Flight attendants at Northwest Airlines accepted a pay cut deal on Tuesday, the final step in the airline's push to get $1.4 billion a year in savings from its workers.

Northwest was set to exit bankruptcy protection on Thursday with or without the approval of flight attendants. And flight attendants have been working under similar pay cuts since July, when Northwest imposed new terms with a bankruptcy judge's permission.

But acceptance by the rank-and-file will put an estimated $15,000 in their hands in exchange for their concessions, an opportunity they would have lost after Northwest emerges from bankruptcy protection. And for the airline it removes the threat of a strike, although that had been appearing increasingly remote.

Northwest Airlines Corp. has now locked all its unions into lower pay and more company-friendly work rules through the end of 2011. That would set Northwest up for a long stretch of labor peace after enduring two strikes since 1998.

Northwest's 8,100 flight attendants had voted down two earlier pay cut agreements negotiated by their unions. And they approved the most recent tentative agreement by the narrowest of margins -- 50.9 percent to 49.1 percent, or 104 votes. The union said 6,442 flight attendants were eligible to vote, and 484 ballots were voided. Some flight attendants could not vote because their union dues were not current.

Management compensation could have been another factor in the close vote. After the tentative agreement was reached April 26, Northwest disclosed that its top 400 managers would come out of bankruptcy owning about 5 percent of the company, infuriating the unions.

The cuts capped top flight attendant pay at about $35,400 a year, down from $44,190 before Northwest filed for bankruptcy protection, according to the union.

By approving the new contract, flight attendants will split up a $182 million claim in Northwest's bankruptcy reorganization. The union has said that could be worth some $15,000 to each flight attendant, depending on how much the claim sells for.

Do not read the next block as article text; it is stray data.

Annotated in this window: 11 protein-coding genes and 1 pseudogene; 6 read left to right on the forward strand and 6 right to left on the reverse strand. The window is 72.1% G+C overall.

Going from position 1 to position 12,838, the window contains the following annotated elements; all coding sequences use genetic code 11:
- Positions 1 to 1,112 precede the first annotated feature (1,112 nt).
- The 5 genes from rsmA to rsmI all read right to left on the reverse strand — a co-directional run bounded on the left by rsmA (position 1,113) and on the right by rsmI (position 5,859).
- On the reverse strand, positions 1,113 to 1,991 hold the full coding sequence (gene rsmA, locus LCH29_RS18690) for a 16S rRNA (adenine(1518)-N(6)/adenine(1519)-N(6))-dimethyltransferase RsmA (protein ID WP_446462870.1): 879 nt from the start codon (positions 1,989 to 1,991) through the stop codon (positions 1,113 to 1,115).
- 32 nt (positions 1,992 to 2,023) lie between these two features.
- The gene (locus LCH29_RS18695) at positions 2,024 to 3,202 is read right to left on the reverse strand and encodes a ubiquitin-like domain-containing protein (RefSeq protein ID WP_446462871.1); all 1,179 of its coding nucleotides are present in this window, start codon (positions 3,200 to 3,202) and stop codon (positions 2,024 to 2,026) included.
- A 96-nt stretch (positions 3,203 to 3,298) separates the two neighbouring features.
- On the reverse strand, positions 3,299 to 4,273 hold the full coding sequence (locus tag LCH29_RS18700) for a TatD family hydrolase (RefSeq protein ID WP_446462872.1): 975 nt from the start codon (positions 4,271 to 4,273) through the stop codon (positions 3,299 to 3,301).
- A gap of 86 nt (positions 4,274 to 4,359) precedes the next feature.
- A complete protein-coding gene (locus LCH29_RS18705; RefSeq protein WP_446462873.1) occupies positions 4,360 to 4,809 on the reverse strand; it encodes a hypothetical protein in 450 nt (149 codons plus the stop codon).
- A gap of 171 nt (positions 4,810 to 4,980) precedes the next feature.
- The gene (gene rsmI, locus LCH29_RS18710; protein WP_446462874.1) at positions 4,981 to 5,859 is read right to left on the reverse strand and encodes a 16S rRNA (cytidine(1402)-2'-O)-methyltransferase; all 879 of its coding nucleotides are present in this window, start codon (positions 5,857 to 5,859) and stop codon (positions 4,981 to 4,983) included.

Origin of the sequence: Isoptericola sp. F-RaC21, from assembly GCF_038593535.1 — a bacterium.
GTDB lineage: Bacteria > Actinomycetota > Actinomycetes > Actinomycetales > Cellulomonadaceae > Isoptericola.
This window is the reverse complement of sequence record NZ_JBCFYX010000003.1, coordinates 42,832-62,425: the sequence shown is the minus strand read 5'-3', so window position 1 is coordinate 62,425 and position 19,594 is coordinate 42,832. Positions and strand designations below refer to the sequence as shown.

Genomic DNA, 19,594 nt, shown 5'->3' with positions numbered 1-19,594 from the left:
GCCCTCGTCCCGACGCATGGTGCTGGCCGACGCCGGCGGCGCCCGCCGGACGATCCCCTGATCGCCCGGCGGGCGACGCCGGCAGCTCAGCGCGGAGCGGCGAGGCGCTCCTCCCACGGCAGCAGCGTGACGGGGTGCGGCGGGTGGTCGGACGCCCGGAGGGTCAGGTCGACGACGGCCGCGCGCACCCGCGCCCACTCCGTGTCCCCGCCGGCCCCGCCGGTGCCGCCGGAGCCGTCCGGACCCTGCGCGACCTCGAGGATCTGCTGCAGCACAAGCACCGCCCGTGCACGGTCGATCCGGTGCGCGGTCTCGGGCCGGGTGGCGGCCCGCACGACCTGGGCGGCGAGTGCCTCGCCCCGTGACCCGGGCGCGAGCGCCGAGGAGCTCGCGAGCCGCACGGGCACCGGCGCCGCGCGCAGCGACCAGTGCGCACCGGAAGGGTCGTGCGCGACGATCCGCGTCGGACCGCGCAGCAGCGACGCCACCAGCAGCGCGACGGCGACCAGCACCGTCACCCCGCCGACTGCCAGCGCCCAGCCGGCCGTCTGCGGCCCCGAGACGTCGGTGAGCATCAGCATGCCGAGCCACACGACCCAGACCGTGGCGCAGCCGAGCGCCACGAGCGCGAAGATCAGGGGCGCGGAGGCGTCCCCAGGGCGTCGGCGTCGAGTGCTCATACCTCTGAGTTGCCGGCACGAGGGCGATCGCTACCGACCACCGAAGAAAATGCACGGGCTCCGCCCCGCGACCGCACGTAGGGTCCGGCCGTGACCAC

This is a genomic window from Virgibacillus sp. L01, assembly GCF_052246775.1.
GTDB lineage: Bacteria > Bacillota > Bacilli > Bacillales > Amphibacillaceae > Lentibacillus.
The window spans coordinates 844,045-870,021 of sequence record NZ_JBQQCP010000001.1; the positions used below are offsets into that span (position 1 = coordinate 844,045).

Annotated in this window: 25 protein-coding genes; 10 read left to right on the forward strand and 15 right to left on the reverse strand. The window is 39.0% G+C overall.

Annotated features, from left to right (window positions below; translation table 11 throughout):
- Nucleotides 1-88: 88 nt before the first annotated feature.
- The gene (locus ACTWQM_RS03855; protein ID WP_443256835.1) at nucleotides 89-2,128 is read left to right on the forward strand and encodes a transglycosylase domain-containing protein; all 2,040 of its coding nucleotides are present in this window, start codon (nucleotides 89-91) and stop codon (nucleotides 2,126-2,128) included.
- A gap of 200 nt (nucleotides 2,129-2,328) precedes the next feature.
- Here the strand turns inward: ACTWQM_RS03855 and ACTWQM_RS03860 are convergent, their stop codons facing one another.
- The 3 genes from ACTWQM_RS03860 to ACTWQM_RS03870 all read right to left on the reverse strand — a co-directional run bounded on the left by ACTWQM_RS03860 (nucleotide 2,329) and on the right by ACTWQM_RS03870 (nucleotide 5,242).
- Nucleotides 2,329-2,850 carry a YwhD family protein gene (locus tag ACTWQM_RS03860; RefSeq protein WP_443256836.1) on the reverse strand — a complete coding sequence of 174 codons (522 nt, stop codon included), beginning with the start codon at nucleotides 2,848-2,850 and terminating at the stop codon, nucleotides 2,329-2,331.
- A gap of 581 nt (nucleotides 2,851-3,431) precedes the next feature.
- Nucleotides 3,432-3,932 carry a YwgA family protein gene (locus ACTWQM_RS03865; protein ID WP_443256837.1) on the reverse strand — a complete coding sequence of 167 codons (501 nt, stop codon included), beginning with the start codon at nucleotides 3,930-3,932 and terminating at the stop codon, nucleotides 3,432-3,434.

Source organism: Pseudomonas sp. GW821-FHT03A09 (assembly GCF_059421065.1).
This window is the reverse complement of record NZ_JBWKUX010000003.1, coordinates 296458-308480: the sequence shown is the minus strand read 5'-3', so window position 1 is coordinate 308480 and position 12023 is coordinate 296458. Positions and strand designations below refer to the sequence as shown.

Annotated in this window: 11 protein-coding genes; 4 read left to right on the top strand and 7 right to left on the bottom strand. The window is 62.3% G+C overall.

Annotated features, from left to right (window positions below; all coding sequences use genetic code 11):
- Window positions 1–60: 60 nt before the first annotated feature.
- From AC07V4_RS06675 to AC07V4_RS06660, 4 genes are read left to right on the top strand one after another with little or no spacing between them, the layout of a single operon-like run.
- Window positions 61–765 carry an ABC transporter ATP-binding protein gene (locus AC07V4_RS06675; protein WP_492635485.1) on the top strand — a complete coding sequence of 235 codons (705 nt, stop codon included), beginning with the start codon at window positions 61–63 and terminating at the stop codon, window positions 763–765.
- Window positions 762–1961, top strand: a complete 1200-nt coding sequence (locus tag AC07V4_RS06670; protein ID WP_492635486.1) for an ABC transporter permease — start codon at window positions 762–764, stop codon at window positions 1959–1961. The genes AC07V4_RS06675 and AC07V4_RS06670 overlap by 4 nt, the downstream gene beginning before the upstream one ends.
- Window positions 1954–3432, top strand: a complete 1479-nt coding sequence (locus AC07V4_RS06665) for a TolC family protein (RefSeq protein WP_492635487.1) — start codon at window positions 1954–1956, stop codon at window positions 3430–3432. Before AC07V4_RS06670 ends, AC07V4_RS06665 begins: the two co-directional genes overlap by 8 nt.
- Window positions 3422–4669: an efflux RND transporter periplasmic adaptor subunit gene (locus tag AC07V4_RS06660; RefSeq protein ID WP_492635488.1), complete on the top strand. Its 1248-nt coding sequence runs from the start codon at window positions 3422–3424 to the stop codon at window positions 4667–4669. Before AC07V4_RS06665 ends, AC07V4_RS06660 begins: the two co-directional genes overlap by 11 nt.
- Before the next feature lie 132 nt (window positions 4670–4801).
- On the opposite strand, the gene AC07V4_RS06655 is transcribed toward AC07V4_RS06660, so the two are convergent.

Some flight attendants rejected the bankruptcy claim as too small in light of their sacrifices, said Jay Hong, president of the Northwest branch of the Association of Flight Attendants-CWA. But it could mean a lot to a worker close to losing a house, he said.

The equity claim was the reason why the union sent the contract out for a vote at all, Hong said. Ultimately, union leaders sent the agreement to members without a recommendation on how they should vote on it.

"I made no bones about why we did this, we did this because of the equity claim. That was not something I think the union could justifiably make a decision" on, he said. "It's always the flight attendants that are going to make a decision about money like that."

Northwest began seeking worker pay cuts in 2003, and the process continued after it filed for bankruptcy protection on Sept. 14, 2005. Bankruptcy laws allow companies to reject union contracts, giving managers a lot of leverage in negotiations. After flight attendants rejected a second negotiated agreement Northwest, with a judge's permission, imposed pay cuts last July. Courts blocked flight attendants from striking.

"I realize that the past 20 months have been a difficult period for our employees and I want to thank them for their hard work and sacrifices that helped Northwest complete its restructuring," Northwest Chief Executive Doug Steenland said in a prepared statement. "I am pleased that our employees are seeing the benefits of the restructuring already in the forms of unsecured claims and profit sharing." He said Northwest hopes to distribute a total of $1.6 billion in unsecured claims and profit sharing payments through 2010.